Table of Contents

In some construction cases, it is desirable to have large uninterrupted floor areas, and in such cases, the presence of internal columns has to be minimal. This can be achieved to some extent by using a network of interacting reinforced primary and secondary beams.

This feature is desirable in buildings like conference halls, auditoriums, stadiums, churches, dance halls, and all buildings where there is a need for a performing stage, and spectators. The structural implication of such features is usually the presence of long spans elements, and a lot of solutions already exist for such constructions.

It is already a well-known fact that the use of conventional reinforced concrete beams becomes more uneconomical as the construction span increases. This is primarily because the predominant in beams are bending moment and shearing forces, which are all functions of the length of the beam.

To accommodate these internal forces during design usually calls for an increase in the size of the member sections to satisfy ultimate and serviceability limit state requirements. This further adds to the total dead load of the structure, which is conventionally undesirable for economical reasons. A better solution for handling the problem of long-span construction is the use of structural forms like trusses and arches.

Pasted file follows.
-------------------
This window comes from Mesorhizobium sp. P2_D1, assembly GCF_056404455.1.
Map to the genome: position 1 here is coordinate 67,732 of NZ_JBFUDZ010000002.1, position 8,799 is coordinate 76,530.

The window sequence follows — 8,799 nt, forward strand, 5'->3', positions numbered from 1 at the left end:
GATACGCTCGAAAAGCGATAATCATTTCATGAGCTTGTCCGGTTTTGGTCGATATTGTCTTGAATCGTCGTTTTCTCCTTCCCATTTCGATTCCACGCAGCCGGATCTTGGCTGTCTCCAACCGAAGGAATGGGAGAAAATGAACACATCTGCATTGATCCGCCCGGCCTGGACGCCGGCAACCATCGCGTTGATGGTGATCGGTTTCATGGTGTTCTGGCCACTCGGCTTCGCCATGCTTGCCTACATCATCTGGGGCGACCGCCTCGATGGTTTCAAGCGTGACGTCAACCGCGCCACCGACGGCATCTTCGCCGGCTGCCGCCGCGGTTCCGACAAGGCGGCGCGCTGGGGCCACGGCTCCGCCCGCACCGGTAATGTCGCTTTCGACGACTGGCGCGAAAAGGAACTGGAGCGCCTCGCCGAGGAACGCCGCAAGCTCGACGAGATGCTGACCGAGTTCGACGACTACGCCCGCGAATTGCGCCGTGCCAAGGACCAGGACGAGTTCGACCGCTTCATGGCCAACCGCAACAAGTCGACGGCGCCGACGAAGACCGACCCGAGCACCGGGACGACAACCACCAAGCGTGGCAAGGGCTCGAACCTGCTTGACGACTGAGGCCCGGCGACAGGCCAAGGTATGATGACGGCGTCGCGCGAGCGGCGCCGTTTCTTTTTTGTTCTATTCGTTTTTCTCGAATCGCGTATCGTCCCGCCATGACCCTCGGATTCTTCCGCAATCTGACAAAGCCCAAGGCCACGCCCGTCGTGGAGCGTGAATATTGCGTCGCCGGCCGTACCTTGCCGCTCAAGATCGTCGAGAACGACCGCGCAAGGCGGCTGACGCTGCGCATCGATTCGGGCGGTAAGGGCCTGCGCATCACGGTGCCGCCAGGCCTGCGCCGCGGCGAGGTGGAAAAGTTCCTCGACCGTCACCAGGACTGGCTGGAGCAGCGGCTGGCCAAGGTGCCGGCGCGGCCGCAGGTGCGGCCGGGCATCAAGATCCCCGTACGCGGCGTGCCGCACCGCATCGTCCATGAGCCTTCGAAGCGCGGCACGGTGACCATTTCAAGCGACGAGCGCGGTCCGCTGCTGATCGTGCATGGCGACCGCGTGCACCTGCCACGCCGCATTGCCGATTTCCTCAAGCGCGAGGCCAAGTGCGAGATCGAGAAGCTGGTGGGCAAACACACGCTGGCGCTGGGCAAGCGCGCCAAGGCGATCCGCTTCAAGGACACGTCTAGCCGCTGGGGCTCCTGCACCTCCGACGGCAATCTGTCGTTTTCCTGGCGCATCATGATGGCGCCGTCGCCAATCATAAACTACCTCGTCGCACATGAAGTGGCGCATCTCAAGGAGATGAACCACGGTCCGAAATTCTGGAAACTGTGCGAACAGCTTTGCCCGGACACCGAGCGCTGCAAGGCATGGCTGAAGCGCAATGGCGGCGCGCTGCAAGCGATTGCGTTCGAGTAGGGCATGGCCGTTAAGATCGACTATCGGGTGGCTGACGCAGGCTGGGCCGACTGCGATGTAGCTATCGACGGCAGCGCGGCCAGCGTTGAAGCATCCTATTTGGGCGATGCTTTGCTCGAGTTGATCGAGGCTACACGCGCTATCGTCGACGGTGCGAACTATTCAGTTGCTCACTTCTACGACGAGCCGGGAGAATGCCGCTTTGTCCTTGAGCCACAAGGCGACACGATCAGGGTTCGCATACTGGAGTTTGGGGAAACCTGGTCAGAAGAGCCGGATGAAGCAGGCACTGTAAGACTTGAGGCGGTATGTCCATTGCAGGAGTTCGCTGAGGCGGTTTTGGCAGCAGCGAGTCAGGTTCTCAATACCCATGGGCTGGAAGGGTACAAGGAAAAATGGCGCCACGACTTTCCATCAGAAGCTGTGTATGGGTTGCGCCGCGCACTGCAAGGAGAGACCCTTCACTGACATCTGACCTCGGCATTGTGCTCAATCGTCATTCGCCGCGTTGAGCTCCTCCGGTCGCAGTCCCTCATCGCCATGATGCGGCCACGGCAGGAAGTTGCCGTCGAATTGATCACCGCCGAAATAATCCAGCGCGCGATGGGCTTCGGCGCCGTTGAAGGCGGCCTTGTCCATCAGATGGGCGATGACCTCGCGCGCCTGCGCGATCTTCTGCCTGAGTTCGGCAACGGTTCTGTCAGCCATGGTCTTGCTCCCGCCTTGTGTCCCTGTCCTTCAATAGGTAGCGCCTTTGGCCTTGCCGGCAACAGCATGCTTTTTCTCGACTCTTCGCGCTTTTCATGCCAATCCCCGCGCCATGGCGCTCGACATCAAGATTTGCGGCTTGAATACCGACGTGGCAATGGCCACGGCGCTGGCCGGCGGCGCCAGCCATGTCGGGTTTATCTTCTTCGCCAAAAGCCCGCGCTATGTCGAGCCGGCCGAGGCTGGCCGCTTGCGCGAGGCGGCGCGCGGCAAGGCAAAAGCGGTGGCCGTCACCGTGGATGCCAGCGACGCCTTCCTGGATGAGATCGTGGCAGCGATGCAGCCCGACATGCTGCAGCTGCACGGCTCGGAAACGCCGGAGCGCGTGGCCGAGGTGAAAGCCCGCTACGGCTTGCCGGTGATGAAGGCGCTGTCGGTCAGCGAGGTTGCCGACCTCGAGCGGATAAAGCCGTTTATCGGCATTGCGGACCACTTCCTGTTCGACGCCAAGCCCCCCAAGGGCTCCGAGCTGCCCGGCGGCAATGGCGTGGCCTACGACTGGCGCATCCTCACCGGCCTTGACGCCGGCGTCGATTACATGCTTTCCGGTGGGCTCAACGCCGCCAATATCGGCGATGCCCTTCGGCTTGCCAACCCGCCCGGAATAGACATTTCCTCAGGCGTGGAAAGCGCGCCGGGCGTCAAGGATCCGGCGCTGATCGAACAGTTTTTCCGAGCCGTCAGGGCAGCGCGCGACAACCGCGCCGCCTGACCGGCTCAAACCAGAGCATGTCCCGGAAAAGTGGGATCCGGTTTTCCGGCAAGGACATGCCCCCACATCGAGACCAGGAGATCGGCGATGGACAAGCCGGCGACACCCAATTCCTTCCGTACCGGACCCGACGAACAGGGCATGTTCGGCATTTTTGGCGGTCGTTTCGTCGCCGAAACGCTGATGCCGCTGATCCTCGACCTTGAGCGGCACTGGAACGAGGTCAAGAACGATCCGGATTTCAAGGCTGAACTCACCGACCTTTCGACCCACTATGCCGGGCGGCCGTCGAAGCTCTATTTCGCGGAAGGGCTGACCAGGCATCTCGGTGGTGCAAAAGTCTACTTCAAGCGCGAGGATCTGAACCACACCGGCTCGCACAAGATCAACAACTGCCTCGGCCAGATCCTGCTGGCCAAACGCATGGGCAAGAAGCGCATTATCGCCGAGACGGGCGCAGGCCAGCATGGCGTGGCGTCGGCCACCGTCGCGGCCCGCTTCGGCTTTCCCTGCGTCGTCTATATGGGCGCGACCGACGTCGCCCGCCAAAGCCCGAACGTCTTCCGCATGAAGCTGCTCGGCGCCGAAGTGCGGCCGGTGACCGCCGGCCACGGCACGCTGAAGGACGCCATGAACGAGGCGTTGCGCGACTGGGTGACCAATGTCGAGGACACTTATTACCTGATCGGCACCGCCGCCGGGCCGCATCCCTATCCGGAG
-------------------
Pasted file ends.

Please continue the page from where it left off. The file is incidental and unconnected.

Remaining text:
Trusses are arrangements of straight members connected at their ends. The members are arranged to form a triangulated system to make them geometrically unchangeable, and hence will not form a mechanism. They resist loads by developing primarily axial forces in their members especially if the ends of the members are pinned together. In typical trusses, loads are applied only at the joints.

Trusses provide practical and economical solutions to engineering problems, and can efficiently span greater lengths than beams due to the development of predominantly axial forces in the members. Trusses can be found on the roof of buildings, bridges etc. The picture above shows a model of a truss bridge.